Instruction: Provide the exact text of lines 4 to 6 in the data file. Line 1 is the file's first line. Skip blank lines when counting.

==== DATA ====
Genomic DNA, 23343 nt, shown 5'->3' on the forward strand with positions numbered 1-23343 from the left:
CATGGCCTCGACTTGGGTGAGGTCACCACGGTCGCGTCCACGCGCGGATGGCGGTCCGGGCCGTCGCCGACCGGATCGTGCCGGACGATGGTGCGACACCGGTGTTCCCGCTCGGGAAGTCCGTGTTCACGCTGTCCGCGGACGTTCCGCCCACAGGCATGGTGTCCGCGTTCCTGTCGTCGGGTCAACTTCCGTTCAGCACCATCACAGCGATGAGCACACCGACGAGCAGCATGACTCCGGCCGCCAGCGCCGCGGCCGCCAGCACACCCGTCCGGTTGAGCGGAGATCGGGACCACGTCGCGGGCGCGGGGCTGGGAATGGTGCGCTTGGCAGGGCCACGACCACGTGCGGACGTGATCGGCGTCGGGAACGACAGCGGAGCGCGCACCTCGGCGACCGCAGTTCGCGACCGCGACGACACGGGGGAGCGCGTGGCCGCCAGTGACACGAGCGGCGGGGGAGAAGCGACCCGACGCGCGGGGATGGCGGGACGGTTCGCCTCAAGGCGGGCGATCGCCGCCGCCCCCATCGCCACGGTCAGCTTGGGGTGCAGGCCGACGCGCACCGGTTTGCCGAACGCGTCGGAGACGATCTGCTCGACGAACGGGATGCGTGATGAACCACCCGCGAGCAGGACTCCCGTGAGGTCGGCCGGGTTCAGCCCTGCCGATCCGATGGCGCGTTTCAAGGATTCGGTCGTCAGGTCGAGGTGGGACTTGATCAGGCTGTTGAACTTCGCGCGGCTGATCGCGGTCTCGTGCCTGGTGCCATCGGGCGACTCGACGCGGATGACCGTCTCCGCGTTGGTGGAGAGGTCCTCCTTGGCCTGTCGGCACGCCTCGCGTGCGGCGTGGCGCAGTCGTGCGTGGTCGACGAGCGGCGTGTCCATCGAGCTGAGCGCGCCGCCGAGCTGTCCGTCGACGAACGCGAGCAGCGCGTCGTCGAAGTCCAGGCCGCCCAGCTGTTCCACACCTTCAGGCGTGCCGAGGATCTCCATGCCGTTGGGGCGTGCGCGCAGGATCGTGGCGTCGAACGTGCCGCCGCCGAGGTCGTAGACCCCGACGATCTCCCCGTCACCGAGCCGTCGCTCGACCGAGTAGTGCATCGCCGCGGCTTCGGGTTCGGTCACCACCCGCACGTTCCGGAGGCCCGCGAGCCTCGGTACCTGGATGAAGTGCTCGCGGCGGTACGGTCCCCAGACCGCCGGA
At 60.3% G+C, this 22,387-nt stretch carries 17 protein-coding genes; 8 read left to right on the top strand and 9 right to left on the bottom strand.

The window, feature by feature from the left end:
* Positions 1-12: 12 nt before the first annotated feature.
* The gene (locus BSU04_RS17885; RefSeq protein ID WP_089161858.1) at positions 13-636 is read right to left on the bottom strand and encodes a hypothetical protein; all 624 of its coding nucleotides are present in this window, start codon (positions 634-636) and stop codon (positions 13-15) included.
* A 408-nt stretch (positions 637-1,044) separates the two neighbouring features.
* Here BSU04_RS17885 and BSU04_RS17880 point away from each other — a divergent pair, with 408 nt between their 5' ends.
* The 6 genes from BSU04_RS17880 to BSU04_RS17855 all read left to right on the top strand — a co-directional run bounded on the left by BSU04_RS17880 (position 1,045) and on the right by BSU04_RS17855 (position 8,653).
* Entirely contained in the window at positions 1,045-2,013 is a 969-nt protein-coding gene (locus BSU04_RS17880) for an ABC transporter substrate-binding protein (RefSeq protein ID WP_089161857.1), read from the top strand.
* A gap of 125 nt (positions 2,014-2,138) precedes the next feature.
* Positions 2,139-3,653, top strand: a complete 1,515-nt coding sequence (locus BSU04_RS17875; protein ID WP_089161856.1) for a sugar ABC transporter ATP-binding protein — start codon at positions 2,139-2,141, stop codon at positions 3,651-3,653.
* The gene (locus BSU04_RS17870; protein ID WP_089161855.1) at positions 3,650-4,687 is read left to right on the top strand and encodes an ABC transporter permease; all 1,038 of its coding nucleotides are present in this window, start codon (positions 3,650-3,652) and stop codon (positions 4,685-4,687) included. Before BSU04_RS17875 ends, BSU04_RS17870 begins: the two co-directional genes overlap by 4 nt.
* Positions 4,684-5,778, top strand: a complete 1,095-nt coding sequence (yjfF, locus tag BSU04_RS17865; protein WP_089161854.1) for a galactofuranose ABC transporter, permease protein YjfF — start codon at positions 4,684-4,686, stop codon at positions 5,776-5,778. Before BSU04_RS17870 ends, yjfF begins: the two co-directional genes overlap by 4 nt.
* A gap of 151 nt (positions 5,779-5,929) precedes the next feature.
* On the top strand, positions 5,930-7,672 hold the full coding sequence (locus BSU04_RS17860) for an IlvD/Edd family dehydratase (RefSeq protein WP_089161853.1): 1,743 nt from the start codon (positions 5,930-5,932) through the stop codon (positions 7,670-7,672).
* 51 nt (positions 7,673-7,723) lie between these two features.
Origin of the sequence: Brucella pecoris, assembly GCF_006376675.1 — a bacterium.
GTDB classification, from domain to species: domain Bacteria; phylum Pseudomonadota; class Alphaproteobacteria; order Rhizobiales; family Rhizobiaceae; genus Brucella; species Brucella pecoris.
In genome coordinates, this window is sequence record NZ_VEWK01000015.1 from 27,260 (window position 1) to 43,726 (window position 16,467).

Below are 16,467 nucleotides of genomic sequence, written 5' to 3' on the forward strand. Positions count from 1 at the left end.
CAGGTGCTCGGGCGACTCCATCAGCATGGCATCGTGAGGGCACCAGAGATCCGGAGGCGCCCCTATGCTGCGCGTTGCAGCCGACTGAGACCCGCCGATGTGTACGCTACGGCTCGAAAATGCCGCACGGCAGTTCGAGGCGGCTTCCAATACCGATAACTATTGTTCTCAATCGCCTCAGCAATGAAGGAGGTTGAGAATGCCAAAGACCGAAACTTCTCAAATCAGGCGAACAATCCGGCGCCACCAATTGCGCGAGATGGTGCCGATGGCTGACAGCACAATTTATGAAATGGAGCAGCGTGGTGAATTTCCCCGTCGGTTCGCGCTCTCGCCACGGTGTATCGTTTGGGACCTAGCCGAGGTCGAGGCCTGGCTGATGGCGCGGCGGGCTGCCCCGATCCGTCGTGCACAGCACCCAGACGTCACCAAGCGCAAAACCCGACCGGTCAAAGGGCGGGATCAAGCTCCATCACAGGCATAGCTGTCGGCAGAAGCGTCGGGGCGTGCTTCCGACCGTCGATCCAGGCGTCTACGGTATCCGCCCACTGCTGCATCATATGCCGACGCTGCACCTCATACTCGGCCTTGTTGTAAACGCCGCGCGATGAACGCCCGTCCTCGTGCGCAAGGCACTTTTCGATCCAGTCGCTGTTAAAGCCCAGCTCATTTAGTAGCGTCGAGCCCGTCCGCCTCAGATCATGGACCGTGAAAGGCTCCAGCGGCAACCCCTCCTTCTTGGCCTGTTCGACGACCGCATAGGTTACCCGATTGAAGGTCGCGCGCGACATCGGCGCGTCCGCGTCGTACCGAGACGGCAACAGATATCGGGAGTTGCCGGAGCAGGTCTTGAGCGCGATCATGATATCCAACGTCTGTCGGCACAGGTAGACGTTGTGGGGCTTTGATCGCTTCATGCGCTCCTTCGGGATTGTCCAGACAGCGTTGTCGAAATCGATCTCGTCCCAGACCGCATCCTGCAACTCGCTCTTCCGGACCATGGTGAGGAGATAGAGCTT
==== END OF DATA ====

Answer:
The window, feature by feature from the left end:
* Positions 1-12: 12 nt before the first annotated feature.
* The gene (locus BSU04_RS17885; RefSeq protein ID WP_089161858.1) at positions 13-636 is read right to left on the bottom strand and encodes a hypothetical protein; all 624 of its coding nucleotides are present in this window, start codon (positions 634-636) and stop codon (positions 13-15) included.